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How do you know if you have IC?

Although IC is not an infection, the symptoms of IC mimic that of a bladder infection. The symptoms may even vary in the same individual.

You may experience IC symptoms such as the following:

  • An urgent need to urinate
  • Frequent need to urinate even at night
  • Pain/pressure in the bladder1

The most common symptom is urgency to urinate, which exists even after urinating. On an average, a person would urinate not more than seven times a day, without the need to wake up at night for using the bathroom. Frequency is the need to urinate more than normal. In IC, the frequency of urination can be increased as often as 60 times per day, including nighttime urination.


Patients with IC complain of pain as the bladder gets distended during filling, and the pain is relieved on emptying. This intermittent or constant pain can extend to the lower abdomen, lower back, vulva or vagina in women, and testicles or penis in men. Women may also have pain during sexual intercourse, and men may have painful ejaculation.

The symptoms of IC can vary from person to person. Majority of the women observe exacerbation of symptoms just before or during the menstrual cycles and on intake of oral contraceptive pills. It can flare up in times of physical or mental stress, and can be triggered by certain foods and drinks.

How will your Doctor Diagnose IC?

Patients seek medical help only after years of suffering from the disease. Numerous physicians and specialists are consulted before the right diagnosis is made. It is important for the physician to be aware of IC so as to refer to a urologist in time. IC is also treated by gynaecologists.

To diagnose IC, the physician needs to

  • Take a thorough medical history,
  • Carry out a physical examination and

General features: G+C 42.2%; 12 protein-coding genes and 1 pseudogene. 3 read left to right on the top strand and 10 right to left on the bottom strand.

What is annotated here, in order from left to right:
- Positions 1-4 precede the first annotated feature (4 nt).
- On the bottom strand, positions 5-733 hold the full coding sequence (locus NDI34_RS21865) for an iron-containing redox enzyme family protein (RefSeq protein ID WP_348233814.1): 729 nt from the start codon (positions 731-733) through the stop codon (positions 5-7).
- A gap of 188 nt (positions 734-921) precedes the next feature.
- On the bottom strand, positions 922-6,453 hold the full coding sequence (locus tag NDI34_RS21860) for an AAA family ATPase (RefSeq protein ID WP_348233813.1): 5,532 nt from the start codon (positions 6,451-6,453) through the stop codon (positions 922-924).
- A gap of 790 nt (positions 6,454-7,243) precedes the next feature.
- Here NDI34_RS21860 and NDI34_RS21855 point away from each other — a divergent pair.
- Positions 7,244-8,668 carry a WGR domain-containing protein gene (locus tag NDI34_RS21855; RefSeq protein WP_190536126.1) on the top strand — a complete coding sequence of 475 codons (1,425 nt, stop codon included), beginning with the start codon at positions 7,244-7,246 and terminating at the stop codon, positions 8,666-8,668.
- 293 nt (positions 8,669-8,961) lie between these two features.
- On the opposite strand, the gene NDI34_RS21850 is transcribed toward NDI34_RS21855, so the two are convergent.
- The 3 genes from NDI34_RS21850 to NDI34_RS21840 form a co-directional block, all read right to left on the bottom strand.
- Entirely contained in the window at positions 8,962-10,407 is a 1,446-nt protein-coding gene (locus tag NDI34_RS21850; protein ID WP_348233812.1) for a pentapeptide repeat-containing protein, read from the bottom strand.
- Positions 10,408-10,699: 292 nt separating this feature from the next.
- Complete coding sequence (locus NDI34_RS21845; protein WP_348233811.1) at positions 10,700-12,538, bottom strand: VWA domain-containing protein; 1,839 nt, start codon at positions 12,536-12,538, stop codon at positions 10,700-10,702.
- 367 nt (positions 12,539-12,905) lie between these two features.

• Carry out tests such as urine analysis, urine culture and cytology.

Medical History

Your doctor will take a detailed medical history by asking you many questions, such as:

  • How often do you urinate?
  • Do you have an urgent need to urinate day and night?
  • What is your fluid intake per day?
  • How much urine do you pass in a day?
  • What makes your symptoms worse - menstruation (in women)?
  • Do you have pain during sexual intercourse/ejaculation (in men)?
  • Does any food make you feel worse?

Physical Examination

Your doctor will examine you for any pain in the lower abdomen. In women a vaginal examination and in men digital rectal examination are performed.

What Are the Investigations Done for IC?

Urinalysis, urine culture and cytology

These tests are carried out using samples from the patient's urine, to rule out any bacterial infections in the bladder. In men, sometimes prostatic fluid may be examined for infection.

Ultrasound scan

This may be performed to investigate the amount of urine left in the bladder after urination.


Your doctor will look inside your bladder by using a cystoscope. Direct bladder wall viewing is done by inserting a narrow tube into the bladder. This is recommended as a standard investigation procedure to rule out bladder cancer and stones, and also to visualise any pinpoint bleeding or ulcers [Figure 5]


There are two ways to conduct this examination:

  • Under local anaesthesia - to detect scarring and ulcers.
  • Under general/spinal anaesthesia - here the bladder is assessed for bladder capacity. Bladder is filled with fluid to examine bladder capacity and bladder wall for injury.

Optional Investigations

Urodynamic investigations

This investigation will help in assessing the bladder capacity, pain and when the patient first feels the desire to urinate. This procedure involves filling up of the bladder and measuring its pressure as it fills up.1

Bladder biopsy

Samples of the bladder tissue are taken from different levels of the bladder wall and muscle. These samples are checked microscopically for any abnormality such as cancer and presence of inflammatory cells that hamper the growth of the protective GAG layer. Cost is a limiting factor for bladder biopsy.

IC questionnaires/voiding chart

IC questionnaires and voiding charts are used to assess the quality of life in IC patients. Patients may be asked to record their pain, fluid intake and frequency of urination. However, these do no play any significant role in the diagnosis of IC.1,2

  1. Homma Y, Ueda T, Ito T, Takei M, Tomoe H. Japanese guideline for diagnosis and treatment of interstitial cystitis. Int J Urol. 2008; 16(1):4-16.
  2. Meijlik JM. Interstitial cystitis, diagnosis and treatment - an overview. International Painful Bladder Foundation. Available at: